Raid of Slatkin associates found nearly $400,000
Area holdings listed at $8.82 million
By MARK VAN DE KAMP
NEWS-PRESS STAFF WRITER
FBI agents seized $386,885 in cash during a June raid at the Hope Ranch home of longtime business associates of bankrupt money manager Reed Slatkin, according to newly filed court records.
Investigators want the money held until it is determined whether the cash should be returned to Mr. Slatkin's creditors or to the Internal Revenue Service.
The cash was seized from the home of Ronald Rakow and Denise Del Bianco on June 25. So far, they are the only persons besides Mr. Slatkin whose property has been searched by investigators in the Slatkin probe.
The couple's attorney, Robert Sanger of Santa Barbara, was in court in Ventura on Thursday and unable to return a call from the News-Press seeking comment. The couple has not been charged with any wrongdoing.
The couple entrusted money with Mr. Slatkin and received millions of dollars more than they invested, according to court papers filed by R. Todd Neilson, the court-appointed trustee handling Mr. Slatkin's estate.
FBI agents went to Mr. Rakow's home looking for business and financial records for at least 10 corporations and partnerships operated by Mr. Slatkin or Mr. Rakow, according to an attachment filed with the search warrant. That warrant remained under seal Thursday and no further details are public, according to an FBI spokesman.
Investigators are tallying Mr. Slatkin's assets for eventual sale. They will disperse the proceeds to his creditors. Mr. Slatkin is not objecting to these sales.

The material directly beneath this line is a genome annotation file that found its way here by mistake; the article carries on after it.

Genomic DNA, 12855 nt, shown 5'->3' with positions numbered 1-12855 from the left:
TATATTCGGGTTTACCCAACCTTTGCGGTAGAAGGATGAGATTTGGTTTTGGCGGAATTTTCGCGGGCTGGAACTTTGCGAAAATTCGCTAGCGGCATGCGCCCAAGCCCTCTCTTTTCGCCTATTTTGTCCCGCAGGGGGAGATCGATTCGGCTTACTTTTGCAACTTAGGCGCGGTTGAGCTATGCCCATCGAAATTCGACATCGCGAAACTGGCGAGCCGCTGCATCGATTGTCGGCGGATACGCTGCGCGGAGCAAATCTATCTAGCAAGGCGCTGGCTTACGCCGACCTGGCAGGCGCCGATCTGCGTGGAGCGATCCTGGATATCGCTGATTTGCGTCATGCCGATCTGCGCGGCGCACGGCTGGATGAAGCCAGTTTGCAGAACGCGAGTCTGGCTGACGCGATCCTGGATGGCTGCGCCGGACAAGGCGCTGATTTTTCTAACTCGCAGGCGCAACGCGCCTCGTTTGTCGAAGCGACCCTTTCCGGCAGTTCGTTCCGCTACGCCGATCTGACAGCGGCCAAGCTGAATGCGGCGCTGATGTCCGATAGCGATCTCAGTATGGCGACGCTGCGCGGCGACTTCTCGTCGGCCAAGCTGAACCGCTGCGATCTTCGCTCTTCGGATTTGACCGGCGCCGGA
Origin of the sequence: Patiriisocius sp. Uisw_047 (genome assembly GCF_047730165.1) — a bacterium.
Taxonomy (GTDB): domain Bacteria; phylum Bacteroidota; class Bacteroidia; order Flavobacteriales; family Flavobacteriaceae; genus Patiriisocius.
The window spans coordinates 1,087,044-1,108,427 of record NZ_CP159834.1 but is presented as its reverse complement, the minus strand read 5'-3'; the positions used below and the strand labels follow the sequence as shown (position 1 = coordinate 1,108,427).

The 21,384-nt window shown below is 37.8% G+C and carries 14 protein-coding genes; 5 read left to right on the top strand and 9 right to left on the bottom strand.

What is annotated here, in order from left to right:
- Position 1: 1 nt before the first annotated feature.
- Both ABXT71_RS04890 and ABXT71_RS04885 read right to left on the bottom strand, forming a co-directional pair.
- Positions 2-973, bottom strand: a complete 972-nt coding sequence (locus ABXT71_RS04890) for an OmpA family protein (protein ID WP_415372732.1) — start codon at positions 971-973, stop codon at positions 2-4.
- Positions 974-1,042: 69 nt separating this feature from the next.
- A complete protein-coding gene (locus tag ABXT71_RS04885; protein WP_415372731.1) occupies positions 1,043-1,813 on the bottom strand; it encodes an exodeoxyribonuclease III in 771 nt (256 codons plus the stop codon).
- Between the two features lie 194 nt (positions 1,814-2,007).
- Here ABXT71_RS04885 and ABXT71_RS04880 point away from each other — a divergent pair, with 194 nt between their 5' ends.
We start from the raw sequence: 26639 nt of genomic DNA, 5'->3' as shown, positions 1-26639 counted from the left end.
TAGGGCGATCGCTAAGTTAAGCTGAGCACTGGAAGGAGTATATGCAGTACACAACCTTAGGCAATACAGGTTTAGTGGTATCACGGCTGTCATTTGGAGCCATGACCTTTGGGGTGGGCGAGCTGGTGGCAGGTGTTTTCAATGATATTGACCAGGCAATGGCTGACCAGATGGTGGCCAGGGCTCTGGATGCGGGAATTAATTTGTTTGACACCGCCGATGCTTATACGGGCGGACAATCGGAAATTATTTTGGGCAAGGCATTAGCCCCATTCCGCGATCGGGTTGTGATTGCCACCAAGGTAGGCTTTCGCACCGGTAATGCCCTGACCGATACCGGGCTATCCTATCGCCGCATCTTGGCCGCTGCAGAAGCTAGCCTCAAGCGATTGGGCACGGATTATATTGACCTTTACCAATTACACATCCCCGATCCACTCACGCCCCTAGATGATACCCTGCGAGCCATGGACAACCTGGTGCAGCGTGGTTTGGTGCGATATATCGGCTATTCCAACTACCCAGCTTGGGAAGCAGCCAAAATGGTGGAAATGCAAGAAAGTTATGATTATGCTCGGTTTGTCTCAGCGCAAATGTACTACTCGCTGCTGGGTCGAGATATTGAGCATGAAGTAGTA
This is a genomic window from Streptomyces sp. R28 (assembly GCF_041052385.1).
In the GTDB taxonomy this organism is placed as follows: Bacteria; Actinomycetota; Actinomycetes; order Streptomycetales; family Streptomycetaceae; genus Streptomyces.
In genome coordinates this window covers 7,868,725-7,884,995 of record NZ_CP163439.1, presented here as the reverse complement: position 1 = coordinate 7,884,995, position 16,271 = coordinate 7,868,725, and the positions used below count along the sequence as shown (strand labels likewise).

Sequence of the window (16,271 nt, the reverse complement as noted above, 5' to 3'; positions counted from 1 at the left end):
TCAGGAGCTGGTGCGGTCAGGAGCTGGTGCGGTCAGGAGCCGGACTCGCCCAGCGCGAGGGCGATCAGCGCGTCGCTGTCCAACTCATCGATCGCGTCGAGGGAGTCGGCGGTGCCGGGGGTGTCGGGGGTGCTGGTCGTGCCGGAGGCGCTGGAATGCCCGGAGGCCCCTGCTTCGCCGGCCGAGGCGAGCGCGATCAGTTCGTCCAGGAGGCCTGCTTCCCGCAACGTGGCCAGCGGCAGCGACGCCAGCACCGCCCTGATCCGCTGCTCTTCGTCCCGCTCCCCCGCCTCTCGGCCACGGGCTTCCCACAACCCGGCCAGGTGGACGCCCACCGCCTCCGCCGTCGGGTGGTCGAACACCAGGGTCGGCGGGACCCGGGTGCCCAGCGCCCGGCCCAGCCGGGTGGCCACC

Those assets include paintings by famous artists. Mr. Slatkin told the trustee that he sold some paintings to Mr. Rakow, a former manager of the Grateful Dead rock band, for about $1 million last year, court records say.
One painting by Thomas Moran, "View of East Hampton," was purchased in January by Mr. Slatkin for $150,000, according to court records. Mr. Rakow bought the painting and in June personally delivered it to a New York gallery for a consignment sale, Mr. Neilson's court papers said.
Whether the trustee will seek to recover that painting as an asset remains to be decided.
This week, the trustee put Mr. Slatkin's local real estate holdings and home up for sale with local real estate companies.
The total asking price for his Hope Ranch home, a Goleta house, a Solvang house and 100 acres near Solvang is $8.82 million. The properties are being listed individually and the trustee will adjust the prices as necessary based on input from real estate professionals.
Mr. Slatkin is the subject of a federal investigation for allegedly defrauding investors through his unregistered investment advisory business for 15 years until he declared bankruptcy May 1. He promised investors annual returns of up to 60 percent, but creditors' lawyers suspect it was a Ponzi scheme in which early investors are paid with money belonging to more recent participants.
Although exactly how much is missing is still unknown, authorities have indicated Mr. Slatkin owes perhaps 850 creditors an estimated $250 million and up to $539 million. He apparently has only $44.6 million in assets, according to the first official accounting of his finances by Mr. Neilson. But he said the accounting analysis is incomplete and admitted it may presently overstate the scope of debt.